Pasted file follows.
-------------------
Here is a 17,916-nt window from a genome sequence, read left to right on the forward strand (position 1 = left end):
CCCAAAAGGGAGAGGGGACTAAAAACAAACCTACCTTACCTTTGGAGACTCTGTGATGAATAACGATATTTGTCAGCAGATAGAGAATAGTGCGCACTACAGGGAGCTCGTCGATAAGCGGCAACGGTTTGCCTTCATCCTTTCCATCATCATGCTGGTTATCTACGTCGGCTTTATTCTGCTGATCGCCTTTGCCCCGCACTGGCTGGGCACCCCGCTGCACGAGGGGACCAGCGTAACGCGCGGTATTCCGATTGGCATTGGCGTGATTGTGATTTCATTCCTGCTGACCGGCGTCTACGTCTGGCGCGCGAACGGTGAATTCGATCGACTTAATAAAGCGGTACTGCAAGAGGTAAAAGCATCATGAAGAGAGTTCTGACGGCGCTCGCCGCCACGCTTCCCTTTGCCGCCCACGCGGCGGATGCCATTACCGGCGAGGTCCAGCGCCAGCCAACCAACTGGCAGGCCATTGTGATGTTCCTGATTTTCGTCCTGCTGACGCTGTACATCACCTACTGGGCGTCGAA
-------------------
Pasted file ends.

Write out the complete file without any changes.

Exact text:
Here is a 17,916-nt window from a genome sequence, read left to right on the forward strand (position 1 = left end):
CCCAAAAGGGAGAGGGGACTAAAAACAAACCTACCTTACCTTTGGAGACTCTGTGATGAATAACGATATTTGTCAGCAGATAGAGAATAGTGCGCACTACAGGGAGCTCGTCGATAAGCGGCAACGGTTTGCCTTCATCCTTTCCATCATCATGCTGGTTATCTACGTCGGCTTTATTCTGCTGATCGCCTTTGCCCCGCACTGGCTGGGCACCCCGCTGCACGAGGGGACCAGCGTAACGCGCGGTATTCCGATTGGCATTGGCGTGATTGTGATTTCATTCCTGCTGACCGGCGTCTACGTCTGGCGCGCGAACGGTGAATTCGATCGACTTAATAAAGCGGTACTGCAAGAGGTAAAAGCATCATGAAGAGAGTTCTGACGGCGCTCGCCGCCACGCTTCCCTTTGCCGCCCACGCGGCGGATGCCATTACCGGCGAGGTCCAGCGCCAGCCAACCAACTGGCAGGCCATTGTGATGTTCCTGATTTTCGTCCTGCTGACGCTGTACATCACCTACTGGGCGTCGAA